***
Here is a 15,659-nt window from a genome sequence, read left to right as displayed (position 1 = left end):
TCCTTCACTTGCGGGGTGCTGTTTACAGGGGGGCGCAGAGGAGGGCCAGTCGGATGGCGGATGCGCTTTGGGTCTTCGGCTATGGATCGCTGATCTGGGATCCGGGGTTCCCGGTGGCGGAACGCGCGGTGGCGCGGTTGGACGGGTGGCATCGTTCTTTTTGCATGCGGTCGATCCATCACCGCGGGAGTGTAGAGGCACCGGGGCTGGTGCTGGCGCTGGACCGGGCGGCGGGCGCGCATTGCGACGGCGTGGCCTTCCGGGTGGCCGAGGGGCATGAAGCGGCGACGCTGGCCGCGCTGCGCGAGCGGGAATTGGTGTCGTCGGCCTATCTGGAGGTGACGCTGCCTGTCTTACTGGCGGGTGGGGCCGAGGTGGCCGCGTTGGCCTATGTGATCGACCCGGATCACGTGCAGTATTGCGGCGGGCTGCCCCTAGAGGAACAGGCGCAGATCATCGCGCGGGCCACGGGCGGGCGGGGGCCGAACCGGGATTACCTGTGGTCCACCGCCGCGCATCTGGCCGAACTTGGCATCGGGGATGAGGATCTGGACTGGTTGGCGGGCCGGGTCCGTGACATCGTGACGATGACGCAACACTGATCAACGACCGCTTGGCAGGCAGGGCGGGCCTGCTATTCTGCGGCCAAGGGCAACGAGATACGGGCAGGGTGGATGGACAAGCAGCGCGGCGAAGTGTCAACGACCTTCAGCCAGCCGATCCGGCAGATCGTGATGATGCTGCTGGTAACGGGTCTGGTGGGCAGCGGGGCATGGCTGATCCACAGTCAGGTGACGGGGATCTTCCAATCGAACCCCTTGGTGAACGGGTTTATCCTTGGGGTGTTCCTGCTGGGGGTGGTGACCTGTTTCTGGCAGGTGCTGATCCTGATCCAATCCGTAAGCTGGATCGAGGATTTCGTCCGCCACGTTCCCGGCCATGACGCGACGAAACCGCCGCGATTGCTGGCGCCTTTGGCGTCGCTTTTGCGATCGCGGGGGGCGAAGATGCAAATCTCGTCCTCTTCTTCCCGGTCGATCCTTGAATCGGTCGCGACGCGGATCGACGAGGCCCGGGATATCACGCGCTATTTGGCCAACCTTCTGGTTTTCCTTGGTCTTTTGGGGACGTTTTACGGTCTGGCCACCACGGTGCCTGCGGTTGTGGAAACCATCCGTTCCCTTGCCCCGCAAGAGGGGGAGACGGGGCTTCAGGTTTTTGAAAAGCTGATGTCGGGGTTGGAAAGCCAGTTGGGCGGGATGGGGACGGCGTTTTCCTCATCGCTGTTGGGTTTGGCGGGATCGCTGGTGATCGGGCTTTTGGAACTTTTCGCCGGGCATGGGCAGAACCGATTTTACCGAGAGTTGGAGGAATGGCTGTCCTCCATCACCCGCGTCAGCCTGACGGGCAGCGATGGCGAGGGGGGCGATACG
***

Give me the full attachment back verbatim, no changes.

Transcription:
Here is a 15,659-nt window from a genome sequence, read left to right as displayed (position 1 = left end):
TCCTTCACTTGCGGGGTGCTGTTTACAGGGGGGCGCAGAGGAGGGCCAGTCGGATGGCGGATGCGCTTTGGGTCTTCGGCTATGGATCGCTGATCTGGGATCCGGGGTTCCCGGTGGCGGAACGCGCGGTGGCGCGGTTGGACGGGTGGCATCGTTCTTTTTGCATGCGGTCGATCCATCACCGCGGGAGTGTAGAGGCACCGGGGCTGGTGCTGGCGCTGGACCGGGCGGCGGGCGCGCATTGCGACGGCGTGGCCTTCCGGGTGGCCGAGGGGCATGAAGCGGCGACGCTGGCCGCGCTGCGCGAGCGGGAATTGGTGTCGTCGGCCTATCTGGAGGTGACGCTGCCTGTCTTACTGGCGGGTGGGGCCGAGGTGGCCGCGTTGGCCTATGTGATCGACCCGGATCACGTGCAGTATTGCGGCGGGCTGCCCCTAGAGGAACAGGCGCAGATCATCGCGCGGGCCACGGGCGGGCGGGGGCCGAACCGGGATTACCTGTGGTCCACCGCCGCGCATCTGGCCGAACTTGGCATCGGGGATGAGGATCTGGACTGGTTGGCGGGCCGGGTCCGTGACATCGTGACGATGACGCAACACTGATCAACGACCGCTTGGCAGGCAGGGCGGGCCTGCTATTCTGCGGCCAAGGGCAACGAGATACGGGCAGGGTGGATGGACAAGCAGCGCGGCGAAGTGTCAACGACCTTCAGCCAGCCGATCCGGCAGATCGTGATGATGCTGCTGGTAACGGGTCTGGTGGGCAGCGGGGCATGGCTGATCCACAGTCAGGTGACGGGGATCTTCCAATCGAACCCCTTGGTGAACGGGTTTATCCTTGGGGTGTTCCTGCTGGGGGTGGTGACCTGTTTCTGGCAGGTGCTGATCCTGATCCAATCCGTAAGCTGGATCGAGGATTTCGTCCGCCACGTTCCCGGCCATGACGCGACGAAACCGCCGCGATTGCTGGCGCCTTTGGCGTCGCTTTTGCGATCGCGGGGGGCGAAGATGCAAATCTCGTCCTCTTCTTCCCGGTCGATCCTTGAATCGGTCGCGACGCGGATCGACGAGGCCCGGGATATCACGCGCTATTTGGCCAACCTTCTGGTTTTCCTTGGTCTTTTGGGGACGTTTTACGGTCTGGCCACCACGGTGCCTGCGGTTGTGGAAACCATCCGTTCCCTTGCCCCGCAAGAGGGGGAGACGGGGCTTCAGGTTTTTGAAAAGCTGATGTCGGGGTTGGAAAGCCAGTTGGGCGGGATGGGGACGGCGTTTTCCTCATCGCTGTTGGGTTTGGCGGGATCGCTGGTGATCGGGCTTTTGGAACTTTTCGCCGGGCATGGGCAGAACCGATTTTACCGAGAGTTGGAGGAATGGCTGTCCTCCATCACCCGCGTCAGCCTGACGGGCAGCGATGGCGAGGGGGGCGATACG